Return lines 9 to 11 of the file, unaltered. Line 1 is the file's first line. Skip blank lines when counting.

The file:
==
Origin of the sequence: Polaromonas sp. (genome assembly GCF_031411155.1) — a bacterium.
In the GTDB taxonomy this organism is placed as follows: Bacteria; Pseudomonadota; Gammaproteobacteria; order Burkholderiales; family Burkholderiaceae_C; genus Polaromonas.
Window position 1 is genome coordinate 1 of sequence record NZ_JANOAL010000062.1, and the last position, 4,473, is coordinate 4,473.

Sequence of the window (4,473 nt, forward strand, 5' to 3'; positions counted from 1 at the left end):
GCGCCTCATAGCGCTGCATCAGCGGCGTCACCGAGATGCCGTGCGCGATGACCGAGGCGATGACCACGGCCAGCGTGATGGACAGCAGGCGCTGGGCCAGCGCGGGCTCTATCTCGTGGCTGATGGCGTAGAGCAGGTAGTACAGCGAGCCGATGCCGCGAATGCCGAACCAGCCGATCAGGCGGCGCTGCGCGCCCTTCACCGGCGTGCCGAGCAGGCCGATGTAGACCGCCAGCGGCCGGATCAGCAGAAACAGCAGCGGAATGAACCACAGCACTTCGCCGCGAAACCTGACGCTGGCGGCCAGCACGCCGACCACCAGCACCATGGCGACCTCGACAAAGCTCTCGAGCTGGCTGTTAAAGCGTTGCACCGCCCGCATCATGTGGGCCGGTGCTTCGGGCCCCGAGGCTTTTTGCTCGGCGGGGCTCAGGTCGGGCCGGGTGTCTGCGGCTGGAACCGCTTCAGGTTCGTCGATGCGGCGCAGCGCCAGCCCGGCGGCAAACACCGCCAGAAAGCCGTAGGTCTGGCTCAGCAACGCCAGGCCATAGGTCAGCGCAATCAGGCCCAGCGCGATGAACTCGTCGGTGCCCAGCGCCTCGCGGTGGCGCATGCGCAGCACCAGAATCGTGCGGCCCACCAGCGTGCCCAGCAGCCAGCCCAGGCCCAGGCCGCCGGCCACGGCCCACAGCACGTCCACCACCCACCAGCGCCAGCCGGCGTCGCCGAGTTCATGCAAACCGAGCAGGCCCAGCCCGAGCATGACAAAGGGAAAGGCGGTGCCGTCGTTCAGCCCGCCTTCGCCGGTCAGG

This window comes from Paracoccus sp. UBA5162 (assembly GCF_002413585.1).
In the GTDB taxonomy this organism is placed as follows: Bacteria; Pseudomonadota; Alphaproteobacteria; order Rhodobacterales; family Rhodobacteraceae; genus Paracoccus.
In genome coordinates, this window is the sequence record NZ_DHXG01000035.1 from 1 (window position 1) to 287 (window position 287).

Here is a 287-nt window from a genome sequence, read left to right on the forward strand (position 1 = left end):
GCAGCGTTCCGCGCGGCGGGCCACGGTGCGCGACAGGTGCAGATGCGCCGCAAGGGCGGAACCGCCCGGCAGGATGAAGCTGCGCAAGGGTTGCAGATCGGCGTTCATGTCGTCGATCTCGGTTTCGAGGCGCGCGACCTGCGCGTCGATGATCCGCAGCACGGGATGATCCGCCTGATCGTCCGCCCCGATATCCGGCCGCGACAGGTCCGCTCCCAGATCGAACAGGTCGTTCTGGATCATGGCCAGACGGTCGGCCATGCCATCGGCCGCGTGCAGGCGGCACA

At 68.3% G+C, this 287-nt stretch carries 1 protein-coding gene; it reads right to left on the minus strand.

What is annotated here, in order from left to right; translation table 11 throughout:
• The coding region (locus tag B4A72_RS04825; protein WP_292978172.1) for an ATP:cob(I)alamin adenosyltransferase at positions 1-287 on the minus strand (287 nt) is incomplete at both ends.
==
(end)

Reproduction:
Here is a 287-nt window from a genome sequence, read left to right on the forward strand (position 1 = left end):
GCAGCGTTCCGCGCGGCGGGCCACGGTGCGCGACAGGTGCAGATGCGCCGCAAGGGCGGAACCGCCCGGCAGGATGAAGCTGCGCAAGGGTTGCAGATCGGCGTTCATGTCGTCGATCTCGGTTTCGAGGCGCGCGACCTGCGCGTCGATGATCCGCAGCACGGGATGATCCGCCTGATCGTCCGCCCCGATATCCGGCCGCGACAGGTCCGCTCCCAGATCGAACAGGTCGTTCTGGATCATGGCCAGACGGTCGGCCATGCCATCGGCCGCGTGCAGGCGGCACA

At 68.3% G+C, this 287-nt stretch carries 1 protein-coding gene; it reads right to left on the minus strand.